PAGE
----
The Strange Way Trump's Metal Tariffs Will Hit Oil Profits
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The Strange Way Trump’s Metal Tariffs Will Hit Oil Profits

by | published December 6th, 2019

Years ago, during an assignment in which I had some responsibility for structuring and applying economic initiatives as an element of coordinated U.S. policy, we started using a particular phrase: “asymmetric sanctions.”

This referred to elements of economic warfare that have a disproportionate impact.

Simply put, “asymmetric sanctions” reflected the ability of the U.S. to inflict heavier damage on an opponent than it as likely to experience in response. In that sense, it shared several common elements with broader asymmetric conflicts where the outcomes were not experienced at the same level on both sides, or tended to have a larger result than what was committed to achieve it.

Usually, “asymmetric” would be used when discussing terrorist attacks where a single attacker could inflict multiple casualties, or the fear that the next suicide bomber would result in dramatic changes in lifestyle.

But when it came to economic applications, it was usually a binary view: a sanctions regimen would inflict more damage than it would produce in response from the target.

Of course, the corollary problem was that practitioners would almost always believe the sanctions would produce a greater result than what happened. There has been no conflict decided by economic sanctions. These are tools to be used with others, not stand-alone weapons.

After all, if a total oil embargo against Japan could not prevent World War II (and probably hastened Tokyo’s move south into Indochina), all others must be looked at more realistically.

Fast forward to today and we begin to see more pronounced consequences.

Take the current example of supposedly asymmetric sanctions…

The Newest Member of the Tariff Family

In his most recent trade move, President Donald Trump has threatened to impose 100% tariffs on steel and aluminum imports into the U.S. from Argentina and Brazil.

These comprise the latest examples of what has become a favorite White House device in dealing with all manner of foreign problem: apply tariffs and claim the recipient will shoulder the bill.

On this occasion, the excuse for tariff threats lies in both Buenos Aires and Brasilia having recently revalued their domestic currencies, reducing the advantage dollars have held in foreign exchange. But I have been told by regional contacts that the opinion on the streets views this Trump move as a response to elections in both countries bringing in governments less amenable to American influence.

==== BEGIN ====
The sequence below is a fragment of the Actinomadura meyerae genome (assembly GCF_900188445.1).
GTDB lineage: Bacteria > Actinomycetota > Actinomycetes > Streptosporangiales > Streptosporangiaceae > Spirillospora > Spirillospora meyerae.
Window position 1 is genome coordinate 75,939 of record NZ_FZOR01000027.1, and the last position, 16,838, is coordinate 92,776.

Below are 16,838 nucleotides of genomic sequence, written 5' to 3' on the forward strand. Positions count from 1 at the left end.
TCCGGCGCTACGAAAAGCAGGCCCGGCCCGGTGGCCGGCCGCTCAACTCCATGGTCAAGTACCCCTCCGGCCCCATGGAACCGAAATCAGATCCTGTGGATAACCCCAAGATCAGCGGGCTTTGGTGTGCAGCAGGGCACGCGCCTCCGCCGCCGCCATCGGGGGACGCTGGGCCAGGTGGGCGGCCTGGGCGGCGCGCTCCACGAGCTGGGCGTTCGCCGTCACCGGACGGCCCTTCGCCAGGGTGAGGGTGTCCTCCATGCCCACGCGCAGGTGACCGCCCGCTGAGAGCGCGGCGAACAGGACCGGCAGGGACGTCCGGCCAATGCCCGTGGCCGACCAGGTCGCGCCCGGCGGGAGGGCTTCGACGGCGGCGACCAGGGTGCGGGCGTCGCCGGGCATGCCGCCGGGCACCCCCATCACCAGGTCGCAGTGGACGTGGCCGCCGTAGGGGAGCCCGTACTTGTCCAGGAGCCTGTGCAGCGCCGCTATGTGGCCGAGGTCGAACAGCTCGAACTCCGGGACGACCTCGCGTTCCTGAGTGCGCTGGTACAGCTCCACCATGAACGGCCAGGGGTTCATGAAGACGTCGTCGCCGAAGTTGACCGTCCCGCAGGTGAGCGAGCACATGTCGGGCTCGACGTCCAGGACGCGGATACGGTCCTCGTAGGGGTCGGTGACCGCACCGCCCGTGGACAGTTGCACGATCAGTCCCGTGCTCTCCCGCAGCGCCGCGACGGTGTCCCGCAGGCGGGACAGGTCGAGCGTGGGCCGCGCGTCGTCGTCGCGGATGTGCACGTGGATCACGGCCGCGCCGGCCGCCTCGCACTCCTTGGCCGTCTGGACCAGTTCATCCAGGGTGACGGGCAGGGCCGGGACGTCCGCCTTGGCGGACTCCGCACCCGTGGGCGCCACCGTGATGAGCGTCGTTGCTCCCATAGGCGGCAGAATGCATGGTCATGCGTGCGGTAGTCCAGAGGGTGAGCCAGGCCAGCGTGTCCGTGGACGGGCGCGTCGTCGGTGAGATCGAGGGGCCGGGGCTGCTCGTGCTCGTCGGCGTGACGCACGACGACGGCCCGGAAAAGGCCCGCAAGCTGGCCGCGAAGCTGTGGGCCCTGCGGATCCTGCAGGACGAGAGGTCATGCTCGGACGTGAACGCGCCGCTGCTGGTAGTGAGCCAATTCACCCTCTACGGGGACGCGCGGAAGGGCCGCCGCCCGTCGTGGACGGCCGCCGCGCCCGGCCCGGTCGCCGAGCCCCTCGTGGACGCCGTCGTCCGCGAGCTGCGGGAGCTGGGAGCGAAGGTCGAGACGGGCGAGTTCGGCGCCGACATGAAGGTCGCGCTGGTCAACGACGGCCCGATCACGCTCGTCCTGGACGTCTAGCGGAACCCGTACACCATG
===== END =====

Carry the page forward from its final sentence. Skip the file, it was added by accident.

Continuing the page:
When it comes to the tariffs themselves, reasoning follows from what is still the main “asymmetric” element of tariffs; if the other guy needs the revenue generated by trade with us more than we need theirs, they will have to cry uncle.

In the current application, both Argentina and Brazil are more dependent on trading with the U.S. than the U.S. is with them (There is a similar situation with the Chinese tiff. Beijing is exporting more goods to America than receiving in return).

Hence, “asymmetrical sanctions.”

Normally, this means the more heavily dependent trading partner is likely to experience the more pronounced pain.

Well, not so fast.

The Result of These Tariffs Could Be Different

There is an odd reversal taking place in this instance.

As experienced by American farmers in the wake of tariffs against China, the economic blowback can have some serious consequences back home.

This time around, it will surface in the added cost of products requiring steel and aluminum.

This is not a result of any U.S. shortage of either metal. Other foreign sources (especially India and Canada) are still available as is internal production.

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True, the White House on occasion has attempted to jawbone both New Delhi and Ottawa on steel trade, occasionally threatening tariffs there as well, but a blanket application on imports is not in the cards.

It can’t be for one simple reason: the reliance on domestic metals production would significantly increase the prices charged to domestic end users.

This would once again impact rural America, as the replacement of all farm equipment – tractors, combines, harvesters, etc. – will require a hefty markup with reliance on U.S. metal sourcing. Initial projections put the added expense from the Brazilian and Argentine tariffs alone at some 7%.

But a more extended impact may be experience in the energy sector.

The Potential Backlash on Energy

In this instance, operating costs have already been rising at the wellhead as U.S. crude oil production approaches an unheard of 13 million barrels a day. It is currently at 12.9 million barrels. Given the concerns over global demand and the ongoing limits on American port and infrastructure capacity, this level is unsustainable.

But the inflation in production costs is already underway.

Once again, relying on American-based production, or, just as likely, absorbing the tariff charges via increased prices on imported metals, will further reduce already tight profit margins in the oil patch.

Industry sources are already suggesting spot shortages in replacement parts and refurbished rigs will appear in those basins where extraction rates are expanding. There are no estimates yet here, but the impact will be pronounced.

Of course, the entire tariff threat may simply be – once again – another Trump diversion, but only time will tell.

Sincerely,

Kent

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